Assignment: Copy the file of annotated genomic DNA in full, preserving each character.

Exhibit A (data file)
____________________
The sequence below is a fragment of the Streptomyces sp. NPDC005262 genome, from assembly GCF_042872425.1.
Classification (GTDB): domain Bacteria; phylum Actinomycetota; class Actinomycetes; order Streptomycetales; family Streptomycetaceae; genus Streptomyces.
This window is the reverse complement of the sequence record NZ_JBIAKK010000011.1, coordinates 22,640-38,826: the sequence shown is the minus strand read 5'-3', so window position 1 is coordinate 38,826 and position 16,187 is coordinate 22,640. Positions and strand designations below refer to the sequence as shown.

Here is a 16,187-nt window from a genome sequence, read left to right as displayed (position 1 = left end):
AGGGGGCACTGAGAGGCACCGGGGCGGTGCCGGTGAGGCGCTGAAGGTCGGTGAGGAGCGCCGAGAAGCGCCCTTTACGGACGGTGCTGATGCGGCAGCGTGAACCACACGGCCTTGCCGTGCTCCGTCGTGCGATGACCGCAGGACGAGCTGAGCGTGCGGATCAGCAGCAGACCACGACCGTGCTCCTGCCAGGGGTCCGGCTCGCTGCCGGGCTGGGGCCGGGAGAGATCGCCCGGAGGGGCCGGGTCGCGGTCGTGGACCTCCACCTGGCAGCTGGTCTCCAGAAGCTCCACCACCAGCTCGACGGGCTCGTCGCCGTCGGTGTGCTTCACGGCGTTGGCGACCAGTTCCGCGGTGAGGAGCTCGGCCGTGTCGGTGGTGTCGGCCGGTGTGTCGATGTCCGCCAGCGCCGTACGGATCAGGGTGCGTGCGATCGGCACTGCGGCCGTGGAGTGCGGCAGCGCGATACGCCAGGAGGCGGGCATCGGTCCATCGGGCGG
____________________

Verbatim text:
The sequence below is a fragment of the Streptomyces sp. NPDC005262 genome, from assembly GCF_042872425.1.
Classification (GTDB): domain Bacteria; phylum Actinomycetota; class Actinomycetes; order Streptomycetales; family Streptomycetaceae; genus Streptomyces.
This window is the reverse complement of the sequence record NZ_JBIAKK010000011.1, coordinates 22,640-38,826: the sequence shown is the minus strand read 5'-3', so window position 1 is coordinate 38,826 and position 16,187 is coordinate 22,640. Positions and strand designations below refer to the sequence as shown.

Here is a 16,187-nt window from a genome sequence, read left to right as displayed (position 1 = left end):
AGGGGGCACTGAGAGGCACCGGGGCGGTGCCGGTGAGGCGCTGAAGGTCGGTGAGGAGCGCCGAGAAGCGCCCTTTACGGACGGTGCTGATGCGGCAGCGTGAACCACACGGCCTTGCCGTGCTCCGTCGTGCGATGACCGCAGGACGAGCTGAGCGTGCGGATCAGCAGCAGACCACGACCGTGCTCCTGCCAGGGGTCCGGCTCGCTGCCGGGCTGGGGCCGGGAGAGATCGCCCGGAGGGGCCGGGTCGCGGTCGTGGACCTCCACCTGGCAGCTGGTCTCCAGAAGCTCCACCACCAGCTCGACGGGCTCGTCGCCGTCGGTGTGCTTCACGGCGTTGGCGACCAGTTCCGCGGTGAGGAGCTCGGCCGTGTCGGTGGTGTCGGCCGGTGTGTCGATGTCCGCCAGCGCCGTACGGATCAGGGTGCGTGCGATCGGCACTGCGGCCGTGGAGTGCGGCAGCGCGATACGCCAGGAGGCGGGCATCGGTCCATCGGGCGG